Smooth Talking

It was a sad day last July when Eric Matelski put his First Monday Art Talks series to bed at Dazzle. But while Matelski was ready then to move on, he always hoped to bring back the talks — which featured a different local artist and a mélange of related entertainment each month -- somewhere, sometime, perhaps in a slightly different format. The good news is that it's happening tonight at 7 p.m. at the city-owned Crossroads Theater.

“All I want for Christmas is my art talk back," Matelski says of its holiday-season debut as the new Denver Art Talk, which basically follows the same format as the Dazzle soirees. On the down side, there's now a $10 cover charge, and, at least until the city can iron out a deal-in-the-works with Aramark and open a bar in the theater, the event is alcohol-free. “I guess they're worried about me doing the show sober,” quips Matelski, who predicts that status will change sooner than later.

But there's an upside, too: Because Crossroads is now run by the city, it also means new collaborations for Matelski, including one with DOCA Public Art Administrator Rudi Cerri, who will be concurrently curating installations by local artists at the venue. “We can be like a launching pad for some of the things he's doing,” Matelski says. “It's an opportunity to cross-promote with the city on some of the artists we book.” Cerri, for instance, plans a show at Crossroads by the Denver letterpress printer Rick Griffith; Matelski hopes to feature Griffith in a coinciding art talk.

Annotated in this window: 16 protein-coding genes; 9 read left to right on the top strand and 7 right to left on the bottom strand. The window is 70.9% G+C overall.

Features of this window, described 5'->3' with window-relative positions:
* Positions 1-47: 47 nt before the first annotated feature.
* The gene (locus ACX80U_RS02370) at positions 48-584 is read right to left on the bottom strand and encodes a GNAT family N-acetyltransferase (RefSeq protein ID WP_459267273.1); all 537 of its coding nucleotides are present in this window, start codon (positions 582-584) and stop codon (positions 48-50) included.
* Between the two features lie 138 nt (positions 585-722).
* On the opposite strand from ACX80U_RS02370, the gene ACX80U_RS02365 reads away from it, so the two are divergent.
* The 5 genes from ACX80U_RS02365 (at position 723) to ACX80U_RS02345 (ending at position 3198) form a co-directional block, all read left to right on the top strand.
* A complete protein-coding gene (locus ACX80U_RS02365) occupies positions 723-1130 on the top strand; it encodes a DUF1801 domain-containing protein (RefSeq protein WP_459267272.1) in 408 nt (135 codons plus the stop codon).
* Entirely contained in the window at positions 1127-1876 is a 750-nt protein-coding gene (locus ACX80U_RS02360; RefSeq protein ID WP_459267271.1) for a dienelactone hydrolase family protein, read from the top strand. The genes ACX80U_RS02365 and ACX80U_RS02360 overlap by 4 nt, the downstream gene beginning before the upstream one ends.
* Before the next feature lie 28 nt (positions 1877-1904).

Tonight's talk features live painter Don Callarman, who's also known for his music-poster work for the Bianchi Brothers; Truth the Poet, live artists Scramble Campbell and Lauri Keener, and city councilwoman Carla Madison will also be on hand. Crossroads is at 2590 Washington Street in Five Points; go to for details.
Tue., Dec. 7, 7 p.m., 2010

KEEP WESTWORD FREE... Since we started Westword, it has been defined as the free, independent voice of Denver, and we'd like to keep it that way. With local media under siege, it's more important than ever for us to rally support behind funding our local journalism. You can help by participating in our "I Support" program, allowing us to keep offering readers access to our incisive coverage of local news, food and culture with no paywalls.
Susan Froyd started writing for Westword as the "Thrills" editor in 1992 and never quite left the fold. These days she still freelances for the paper in addition to walking her dogs, enjoying cheap ethnic food and reading voraciously. Sometimes she writes poetry.
Contact: Susan Froyd